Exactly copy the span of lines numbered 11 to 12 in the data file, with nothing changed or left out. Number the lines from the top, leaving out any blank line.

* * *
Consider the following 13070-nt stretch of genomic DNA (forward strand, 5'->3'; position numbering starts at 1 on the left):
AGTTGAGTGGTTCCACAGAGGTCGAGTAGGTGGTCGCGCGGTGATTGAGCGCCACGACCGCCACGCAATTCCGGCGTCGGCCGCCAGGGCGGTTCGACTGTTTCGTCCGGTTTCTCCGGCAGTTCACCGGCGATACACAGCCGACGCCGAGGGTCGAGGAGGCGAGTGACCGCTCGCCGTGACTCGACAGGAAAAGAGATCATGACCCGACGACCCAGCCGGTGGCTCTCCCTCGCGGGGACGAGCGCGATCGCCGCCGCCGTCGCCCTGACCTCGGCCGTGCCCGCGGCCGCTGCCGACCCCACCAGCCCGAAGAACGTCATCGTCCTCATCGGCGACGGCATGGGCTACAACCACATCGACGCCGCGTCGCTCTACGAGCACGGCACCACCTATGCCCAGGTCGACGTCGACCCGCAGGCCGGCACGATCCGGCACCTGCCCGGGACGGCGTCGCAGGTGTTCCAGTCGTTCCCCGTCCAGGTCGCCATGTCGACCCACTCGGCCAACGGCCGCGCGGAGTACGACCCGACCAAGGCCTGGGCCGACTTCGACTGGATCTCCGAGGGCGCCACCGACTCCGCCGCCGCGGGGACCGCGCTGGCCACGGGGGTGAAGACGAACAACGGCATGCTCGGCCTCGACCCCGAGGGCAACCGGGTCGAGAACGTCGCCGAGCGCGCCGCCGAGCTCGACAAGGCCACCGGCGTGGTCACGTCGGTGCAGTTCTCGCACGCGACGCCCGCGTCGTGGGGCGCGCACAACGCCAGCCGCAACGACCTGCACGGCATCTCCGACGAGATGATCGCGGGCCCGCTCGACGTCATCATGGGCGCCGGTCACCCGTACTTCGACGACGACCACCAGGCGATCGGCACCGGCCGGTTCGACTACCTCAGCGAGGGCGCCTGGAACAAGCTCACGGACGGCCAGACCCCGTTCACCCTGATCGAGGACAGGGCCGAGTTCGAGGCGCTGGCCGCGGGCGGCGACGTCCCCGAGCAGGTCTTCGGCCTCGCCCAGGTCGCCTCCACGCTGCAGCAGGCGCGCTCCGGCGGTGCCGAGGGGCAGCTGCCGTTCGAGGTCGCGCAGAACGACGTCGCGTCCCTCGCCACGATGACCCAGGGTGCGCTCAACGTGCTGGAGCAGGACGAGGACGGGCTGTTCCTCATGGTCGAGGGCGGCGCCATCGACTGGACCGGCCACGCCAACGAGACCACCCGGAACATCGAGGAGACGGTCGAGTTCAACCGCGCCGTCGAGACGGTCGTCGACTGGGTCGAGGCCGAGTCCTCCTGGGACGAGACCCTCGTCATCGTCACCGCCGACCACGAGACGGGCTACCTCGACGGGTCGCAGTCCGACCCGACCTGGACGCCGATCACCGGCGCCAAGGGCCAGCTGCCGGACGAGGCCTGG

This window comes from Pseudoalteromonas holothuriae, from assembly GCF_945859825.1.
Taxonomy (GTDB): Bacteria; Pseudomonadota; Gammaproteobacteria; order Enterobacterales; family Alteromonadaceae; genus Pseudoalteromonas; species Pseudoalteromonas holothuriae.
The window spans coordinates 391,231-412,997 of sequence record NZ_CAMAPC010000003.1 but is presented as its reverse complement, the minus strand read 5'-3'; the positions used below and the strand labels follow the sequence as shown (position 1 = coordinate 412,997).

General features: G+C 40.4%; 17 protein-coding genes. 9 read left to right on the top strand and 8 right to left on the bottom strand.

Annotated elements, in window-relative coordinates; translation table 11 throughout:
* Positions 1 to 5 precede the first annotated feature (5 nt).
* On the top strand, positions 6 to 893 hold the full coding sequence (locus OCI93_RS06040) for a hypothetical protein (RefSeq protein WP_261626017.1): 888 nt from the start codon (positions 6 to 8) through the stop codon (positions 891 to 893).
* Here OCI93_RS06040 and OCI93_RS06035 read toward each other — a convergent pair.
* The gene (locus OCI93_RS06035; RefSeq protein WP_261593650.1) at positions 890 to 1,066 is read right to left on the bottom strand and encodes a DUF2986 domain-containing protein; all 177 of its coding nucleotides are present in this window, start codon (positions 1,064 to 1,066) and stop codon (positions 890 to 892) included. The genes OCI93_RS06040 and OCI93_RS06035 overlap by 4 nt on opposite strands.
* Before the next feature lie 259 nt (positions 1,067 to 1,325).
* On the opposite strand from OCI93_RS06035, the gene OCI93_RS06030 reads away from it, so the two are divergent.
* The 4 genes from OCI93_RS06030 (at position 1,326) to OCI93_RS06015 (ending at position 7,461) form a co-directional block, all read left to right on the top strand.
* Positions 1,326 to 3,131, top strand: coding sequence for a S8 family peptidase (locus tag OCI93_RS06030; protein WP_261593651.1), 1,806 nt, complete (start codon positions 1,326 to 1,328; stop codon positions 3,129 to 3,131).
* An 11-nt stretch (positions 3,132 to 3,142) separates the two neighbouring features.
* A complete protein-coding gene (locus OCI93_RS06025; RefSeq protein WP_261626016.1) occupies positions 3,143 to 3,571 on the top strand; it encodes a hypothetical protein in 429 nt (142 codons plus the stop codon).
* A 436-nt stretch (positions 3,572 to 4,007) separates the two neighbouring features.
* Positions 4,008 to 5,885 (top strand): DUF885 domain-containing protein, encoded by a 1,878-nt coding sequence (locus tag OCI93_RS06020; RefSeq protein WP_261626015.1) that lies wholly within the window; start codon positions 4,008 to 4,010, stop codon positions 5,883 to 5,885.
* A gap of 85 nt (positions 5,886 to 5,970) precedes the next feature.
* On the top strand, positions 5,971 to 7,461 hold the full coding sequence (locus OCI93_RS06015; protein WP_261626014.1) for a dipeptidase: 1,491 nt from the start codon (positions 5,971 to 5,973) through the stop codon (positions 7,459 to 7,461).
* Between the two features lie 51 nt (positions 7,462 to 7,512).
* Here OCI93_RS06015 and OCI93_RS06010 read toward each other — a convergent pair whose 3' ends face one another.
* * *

* The gene (locus OCI93_RS06035; RefSeq protein WP_261593650.1) at positions 890 to 1,066 is read right to left on the bottom strand and encodes a DUF2986 domain-containing protein; all 177 of its coding nucleotides are present in this window, start codon (positions 1,064 to 1,066) and stop codon (positions 890 to 892) included. The genes OCI93_RS06040 and OCI93_RS06035 overlap by 4 nt on opposite strands.
* Before the next feature lie 259 nt (positions 1,067 to 1,325).